When planning a garden, one of the first decisions you have to make is whether you want to use a traditional or raised bed. Each one has its benefits. Today, we’re going to take a look at why you should consider using a raised bed.
Table of Contents
- 1. Your garden may produce more
- 2. You have more control over the soil
- 3. Raised garden beds have better drainage
- 4. You can create a neater landscape, complete with pathways
- 5. You can grow fewer plants
- 6. Raised garden beds deter pests
- 7. They make gardening more accessible
- 8. You might get a longer growing season
- 9. Depending on their size, raised garden beds are portable
- 10. You may save a bit of money
- Raised Bed Gardening: A Great Option
1. Your garden may produce more
Because there’s a smaller amount of space to maintain, garden beds can be easier to care for. You can reach everything better, the soil is less compact, and the soil is better aerated. In most cases, this leads to larger harvests.
Because raised beds are placed above the soil, you place a barrier underneath them to block weeds. Your plants won’t have to compete with the weeds for nutrients, giving them a better chance to grow and thrive.
2. You have more control over the soil
When you plant directly into the ground, there’s a lot of work involved in making sure the soil is suitable to support plant growth. You should have the soil tested to see what it needs, and you might have to add specific fertilizers, amendments, or compost to get it rich for planting.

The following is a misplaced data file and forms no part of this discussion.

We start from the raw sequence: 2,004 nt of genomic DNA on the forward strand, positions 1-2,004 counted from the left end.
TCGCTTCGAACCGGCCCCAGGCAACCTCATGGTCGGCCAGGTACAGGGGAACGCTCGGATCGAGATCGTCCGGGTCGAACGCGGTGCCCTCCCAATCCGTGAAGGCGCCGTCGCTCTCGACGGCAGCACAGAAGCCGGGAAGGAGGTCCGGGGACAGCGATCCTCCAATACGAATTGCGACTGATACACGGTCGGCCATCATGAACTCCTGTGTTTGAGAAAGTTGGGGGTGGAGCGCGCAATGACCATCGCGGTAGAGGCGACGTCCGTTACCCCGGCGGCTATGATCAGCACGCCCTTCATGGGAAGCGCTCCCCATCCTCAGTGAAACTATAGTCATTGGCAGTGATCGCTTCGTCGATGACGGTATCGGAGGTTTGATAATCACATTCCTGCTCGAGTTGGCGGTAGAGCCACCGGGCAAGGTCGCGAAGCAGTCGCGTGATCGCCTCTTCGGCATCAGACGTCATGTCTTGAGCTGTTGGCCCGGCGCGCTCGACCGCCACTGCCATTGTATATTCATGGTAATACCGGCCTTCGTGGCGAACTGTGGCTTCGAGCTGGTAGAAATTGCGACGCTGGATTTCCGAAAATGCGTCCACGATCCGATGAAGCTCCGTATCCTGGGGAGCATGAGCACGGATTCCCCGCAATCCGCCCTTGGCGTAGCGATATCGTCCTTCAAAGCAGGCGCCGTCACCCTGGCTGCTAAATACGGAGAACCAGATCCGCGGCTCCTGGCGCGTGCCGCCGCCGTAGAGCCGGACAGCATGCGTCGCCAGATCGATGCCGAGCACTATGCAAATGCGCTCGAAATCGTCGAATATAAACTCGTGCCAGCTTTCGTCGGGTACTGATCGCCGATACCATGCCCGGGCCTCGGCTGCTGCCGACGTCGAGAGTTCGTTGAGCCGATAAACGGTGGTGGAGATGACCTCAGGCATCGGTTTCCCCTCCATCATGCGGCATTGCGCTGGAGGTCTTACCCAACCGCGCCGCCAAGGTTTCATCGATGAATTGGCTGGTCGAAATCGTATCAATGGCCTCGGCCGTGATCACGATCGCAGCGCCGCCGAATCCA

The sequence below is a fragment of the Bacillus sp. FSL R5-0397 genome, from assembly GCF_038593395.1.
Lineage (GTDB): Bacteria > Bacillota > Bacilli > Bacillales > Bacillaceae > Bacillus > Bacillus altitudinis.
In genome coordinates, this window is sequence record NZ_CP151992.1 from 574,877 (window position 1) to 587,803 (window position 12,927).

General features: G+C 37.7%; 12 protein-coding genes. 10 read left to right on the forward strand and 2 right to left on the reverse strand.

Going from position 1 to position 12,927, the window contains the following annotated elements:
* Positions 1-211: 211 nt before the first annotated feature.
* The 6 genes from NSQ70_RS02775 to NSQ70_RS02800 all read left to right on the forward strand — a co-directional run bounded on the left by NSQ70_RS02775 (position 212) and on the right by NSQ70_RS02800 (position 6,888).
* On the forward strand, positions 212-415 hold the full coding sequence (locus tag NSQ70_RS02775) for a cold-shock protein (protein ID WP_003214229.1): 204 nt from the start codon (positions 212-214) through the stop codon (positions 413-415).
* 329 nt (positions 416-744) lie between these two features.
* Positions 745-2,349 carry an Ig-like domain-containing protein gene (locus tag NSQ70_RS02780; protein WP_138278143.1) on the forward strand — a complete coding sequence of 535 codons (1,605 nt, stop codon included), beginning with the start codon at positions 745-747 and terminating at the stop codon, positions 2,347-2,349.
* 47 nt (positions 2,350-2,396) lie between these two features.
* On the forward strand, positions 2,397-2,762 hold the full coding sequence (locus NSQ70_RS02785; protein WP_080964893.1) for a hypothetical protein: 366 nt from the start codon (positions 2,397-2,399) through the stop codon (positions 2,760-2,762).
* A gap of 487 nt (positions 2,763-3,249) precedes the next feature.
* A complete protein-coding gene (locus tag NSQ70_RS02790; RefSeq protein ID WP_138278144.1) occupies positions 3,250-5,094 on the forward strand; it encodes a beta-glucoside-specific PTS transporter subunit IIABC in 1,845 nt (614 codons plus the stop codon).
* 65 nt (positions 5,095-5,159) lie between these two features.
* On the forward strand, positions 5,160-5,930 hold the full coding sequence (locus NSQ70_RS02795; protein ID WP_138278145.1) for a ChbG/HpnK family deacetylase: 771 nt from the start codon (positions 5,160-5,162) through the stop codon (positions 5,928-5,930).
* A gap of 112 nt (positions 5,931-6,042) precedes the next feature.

When you use a raised bed, you choose the soil that you use so you can be sure that it’s suitable for gardening right from the start. It’s much easier to get started on the right foot without having to worry about making too many changes.
3. Raised garden beds have better drainage
In a traditional garden bed, it’s really easy for the soil to get compacted, which makes it harder for roots to spread and plants to grow. Since you’re essentially adding soil to a box, it’s really easy to keep it light so the roots spread easily.
Because the soil is less compact, raised beds drain faster, which helps prevent overwatering. Even if there’s a heavy downpour, you don’t have to worry about your garden getting too wet. It easily flows from the surface down to the roots and then soaks into the ground underneath.
Soil that is less compacted also allows for better aeration, too. Air moving through the soil is good for the roots. They can spread out and grow more effectively, leading to a healthy and more durable plant.
4. You can create a neater landscape, complete with pathways
With a traditional garden bed, it can be difficult to keep things looking neat and contained. It’s especially hard to create clear pathways to walk through, especially as it gets later in the seans and your plants start to get big.
When you use raised beds, you can arrange them in neat rows, leaving enough room between each bed to walk around. You can even add stepping stones or concrete slabs. This not only makes it look even better, but it can also help manage weeds between the beds.
As a bonus, being able to arrange your raised beds into nice rows makes it much easier to tend to your garden. Everything is in reach, which makes it easier to pull weeds, check ripeness, and harvest your crops when they’re ready.
5. You can grow fewer plants
If you want to grow a smaller amount of something, raised beds are the way to go. If someone in your house loves jalapenos peppers and you don’t want to devote a whole row of your garden to them, a raised bed is the perfect place to grow them.